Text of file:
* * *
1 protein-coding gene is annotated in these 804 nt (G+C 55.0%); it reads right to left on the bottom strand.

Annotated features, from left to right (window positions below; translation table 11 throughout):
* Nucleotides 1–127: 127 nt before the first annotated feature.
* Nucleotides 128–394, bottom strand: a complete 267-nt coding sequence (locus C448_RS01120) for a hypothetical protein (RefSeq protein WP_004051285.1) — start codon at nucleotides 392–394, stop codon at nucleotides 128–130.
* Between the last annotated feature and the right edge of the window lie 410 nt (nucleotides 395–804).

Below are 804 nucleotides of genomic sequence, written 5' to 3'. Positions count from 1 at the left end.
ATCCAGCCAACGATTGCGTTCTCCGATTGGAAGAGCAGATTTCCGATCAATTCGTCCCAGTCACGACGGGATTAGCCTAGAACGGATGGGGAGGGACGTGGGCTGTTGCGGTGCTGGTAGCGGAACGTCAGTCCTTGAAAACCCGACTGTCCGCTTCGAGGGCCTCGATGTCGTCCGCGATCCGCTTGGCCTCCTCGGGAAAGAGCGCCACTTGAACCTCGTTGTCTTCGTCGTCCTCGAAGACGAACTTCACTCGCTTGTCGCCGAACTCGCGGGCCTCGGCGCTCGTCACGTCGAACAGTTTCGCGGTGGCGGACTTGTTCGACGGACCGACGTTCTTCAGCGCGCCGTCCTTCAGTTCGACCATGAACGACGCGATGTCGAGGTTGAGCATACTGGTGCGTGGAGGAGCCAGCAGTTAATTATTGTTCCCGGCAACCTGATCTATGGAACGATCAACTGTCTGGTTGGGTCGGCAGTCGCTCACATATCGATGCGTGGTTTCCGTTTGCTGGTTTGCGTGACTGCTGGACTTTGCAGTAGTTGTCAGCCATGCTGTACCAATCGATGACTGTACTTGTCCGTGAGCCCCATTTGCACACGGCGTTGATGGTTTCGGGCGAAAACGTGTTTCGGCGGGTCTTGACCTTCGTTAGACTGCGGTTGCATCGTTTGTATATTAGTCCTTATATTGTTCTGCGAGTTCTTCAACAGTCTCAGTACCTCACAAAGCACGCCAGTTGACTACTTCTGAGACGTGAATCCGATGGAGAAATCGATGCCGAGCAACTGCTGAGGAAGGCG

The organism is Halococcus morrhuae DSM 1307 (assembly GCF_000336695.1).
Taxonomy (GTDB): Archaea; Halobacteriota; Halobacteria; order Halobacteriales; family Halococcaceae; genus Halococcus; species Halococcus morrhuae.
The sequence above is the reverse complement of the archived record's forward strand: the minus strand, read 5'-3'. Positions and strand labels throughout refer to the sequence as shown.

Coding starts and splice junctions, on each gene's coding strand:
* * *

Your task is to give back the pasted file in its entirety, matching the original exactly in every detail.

1 protein-coding gene is annotated in these 804 nt (G+C 55.0%); it reads right to left on the bottom strand.

Annotated features, from left to right (window positions below; translation table 11 throughout):
* Nucleotides 1–127: 127 nt before the first annotated feature.
* Nucleotides 128–394, bottom strand: a complete 267-nt coding sequence (locus C448_RS01120) for a hypothetical protein (RefSeq protein WP_004051285.1) — start codon at nucleotides 392–394, stop codon at nucleotides 128–130.
* Between the last annotated feature and the right edge of the window lie 410 nt (nucleotides 395–804).

Below are 804 nucleotides of genomic sequence, written 5' to 3'. Positions count from 1 at the left end.
ATCCAGCCAACGATTGCGTTCTCCGATTGGAAGAGCAGATTTCCGATCAATTCGTCCCAGTCACGACGGGATTAGCCTAGAACGGATGGGGAGGGACGTGGGCTGTTGCGGTGCTGGTAGCGGAACGTCAGTCCTTGAAAACCCGACTGTCCGCTTCGAGGGCCTCGATGTCGTCCGCGATCCGCTTGGCCTCCTCGGGAAAGAGCGCCACTTGAACCTCGTTGTCTTCGTCGTCCTCGAAGACGAACTTCACTCGCTTGTCGCCGAACTCGCGGGCCTCGGCGCTCGTCACGTCGAACAGTTTCGCGGTGGCGGACTTGTTCGACGGACCGACGTTCTTCAGCGCGCCGTCCTTCAGTTCGACCATGAACGACGCGATGTCGAGGTTGAGCATACTGGTGCGTGGAGGAGCCAGCAGTTAATTATTGTTCCCGGCAACCTGATCTATGGAACGATCAACTGTCTGGTTGGGTCGGCAGTCGCTCACATATCGATGCGTGGTTTCCGTTTGCTGGTTTGCGTGACTGCTGGACTTTGCAGTAGTTGTCAGCCATGCTGTACCAATCGATGACTGTACTTGTCCGTGAGCCCCATTTGCACACGGCGTTGATGGTTTCGGGCGAAAACGTGTTTCGGCGGGTCTTGACCTTCGTTAGACTGCGGTTGCATCGTTTGTATATTAGTCCTTATATTGTTCTGCGAGTTCTTCAACAGTCTCAGTACCTCACAAAGCACGCCAGTTGACTACTTCTGAGACGTGAATCCGATGGAGAAATCGATGCCGAGCAACTGCTGAGGAAGGCG

The organism is Halococcus morrhuae DSM 1307 (assembly GCF_000336695.1).
Taxonomy (GTDB): Archaea; Halobacteriota; Halobacteria; order Halobacteriales; family Halococcaceae; genus Halococcus; species Halococcus morrhuae.
The sequence above is the reverse complement of the archived record's forward strand: the minus strand, read 5'-3'. Positions and strand labels throughout refer to the sequence as shown.

Coding starts and splice junctions, on each gene's coding strand: